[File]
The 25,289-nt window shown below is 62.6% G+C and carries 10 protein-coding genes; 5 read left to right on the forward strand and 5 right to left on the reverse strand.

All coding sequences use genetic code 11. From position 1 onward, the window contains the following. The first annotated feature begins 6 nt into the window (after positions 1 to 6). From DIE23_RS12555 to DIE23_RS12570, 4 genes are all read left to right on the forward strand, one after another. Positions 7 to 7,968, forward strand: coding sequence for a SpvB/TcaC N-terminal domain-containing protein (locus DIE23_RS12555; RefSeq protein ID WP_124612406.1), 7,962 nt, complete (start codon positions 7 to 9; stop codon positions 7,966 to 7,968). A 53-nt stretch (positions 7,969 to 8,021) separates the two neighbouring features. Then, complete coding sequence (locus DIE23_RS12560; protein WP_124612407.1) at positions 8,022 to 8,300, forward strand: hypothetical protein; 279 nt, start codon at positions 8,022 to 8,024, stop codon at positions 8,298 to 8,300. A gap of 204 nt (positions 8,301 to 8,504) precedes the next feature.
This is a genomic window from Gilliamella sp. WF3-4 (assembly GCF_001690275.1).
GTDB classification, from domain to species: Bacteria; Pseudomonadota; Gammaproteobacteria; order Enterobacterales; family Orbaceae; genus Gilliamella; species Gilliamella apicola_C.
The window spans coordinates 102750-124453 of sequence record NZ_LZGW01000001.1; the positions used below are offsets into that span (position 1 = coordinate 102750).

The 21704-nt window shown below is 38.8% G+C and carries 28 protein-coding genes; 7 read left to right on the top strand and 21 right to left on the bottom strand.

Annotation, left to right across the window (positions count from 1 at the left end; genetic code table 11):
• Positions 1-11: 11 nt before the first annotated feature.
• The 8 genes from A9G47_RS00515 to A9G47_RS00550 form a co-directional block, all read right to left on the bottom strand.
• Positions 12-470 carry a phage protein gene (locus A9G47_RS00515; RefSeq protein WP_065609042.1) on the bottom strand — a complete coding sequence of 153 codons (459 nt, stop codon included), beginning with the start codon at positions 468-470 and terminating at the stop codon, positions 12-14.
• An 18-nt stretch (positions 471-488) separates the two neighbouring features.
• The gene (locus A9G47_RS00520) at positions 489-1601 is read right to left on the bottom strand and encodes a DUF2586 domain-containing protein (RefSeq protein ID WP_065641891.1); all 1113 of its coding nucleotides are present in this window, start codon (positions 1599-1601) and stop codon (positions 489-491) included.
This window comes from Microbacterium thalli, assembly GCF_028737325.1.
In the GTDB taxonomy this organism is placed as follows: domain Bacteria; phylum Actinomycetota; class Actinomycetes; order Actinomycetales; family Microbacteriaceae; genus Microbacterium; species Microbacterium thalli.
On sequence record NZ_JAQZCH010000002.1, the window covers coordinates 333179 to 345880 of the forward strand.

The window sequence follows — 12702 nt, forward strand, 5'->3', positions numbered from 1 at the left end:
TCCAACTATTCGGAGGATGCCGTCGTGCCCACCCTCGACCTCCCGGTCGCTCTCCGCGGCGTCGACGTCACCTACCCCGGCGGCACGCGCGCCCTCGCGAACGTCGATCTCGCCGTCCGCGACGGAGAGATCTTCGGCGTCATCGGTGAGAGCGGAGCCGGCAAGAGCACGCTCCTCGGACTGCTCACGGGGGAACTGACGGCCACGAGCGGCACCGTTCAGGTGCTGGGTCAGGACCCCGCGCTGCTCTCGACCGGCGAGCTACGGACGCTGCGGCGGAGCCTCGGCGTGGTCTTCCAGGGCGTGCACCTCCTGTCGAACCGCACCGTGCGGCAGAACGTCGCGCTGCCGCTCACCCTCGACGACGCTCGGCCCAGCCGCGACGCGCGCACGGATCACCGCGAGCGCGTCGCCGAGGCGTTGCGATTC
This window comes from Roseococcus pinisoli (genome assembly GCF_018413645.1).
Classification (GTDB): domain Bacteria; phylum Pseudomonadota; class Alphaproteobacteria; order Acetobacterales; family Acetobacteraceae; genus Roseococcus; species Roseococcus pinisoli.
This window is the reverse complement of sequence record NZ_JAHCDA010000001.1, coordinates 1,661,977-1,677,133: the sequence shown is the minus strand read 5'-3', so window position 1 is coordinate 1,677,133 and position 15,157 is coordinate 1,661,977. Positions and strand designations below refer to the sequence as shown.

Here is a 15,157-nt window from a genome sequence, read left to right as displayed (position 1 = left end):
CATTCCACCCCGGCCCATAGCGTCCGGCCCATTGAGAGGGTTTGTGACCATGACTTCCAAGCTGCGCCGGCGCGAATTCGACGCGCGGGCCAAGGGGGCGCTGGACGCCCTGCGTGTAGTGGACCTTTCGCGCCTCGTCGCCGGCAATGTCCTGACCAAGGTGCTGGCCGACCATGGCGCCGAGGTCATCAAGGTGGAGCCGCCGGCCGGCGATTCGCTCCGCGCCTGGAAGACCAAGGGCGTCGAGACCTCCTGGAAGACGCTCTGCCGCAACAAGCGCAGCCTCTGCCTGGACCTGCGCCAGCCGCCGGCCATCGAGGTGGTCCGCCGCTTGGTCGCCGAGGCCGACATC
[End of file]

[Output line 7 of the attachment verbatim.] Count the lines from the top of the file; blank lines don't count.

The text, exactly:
Annotation, left to right across the window (positions count from 1 at the left end; genetic code table 11):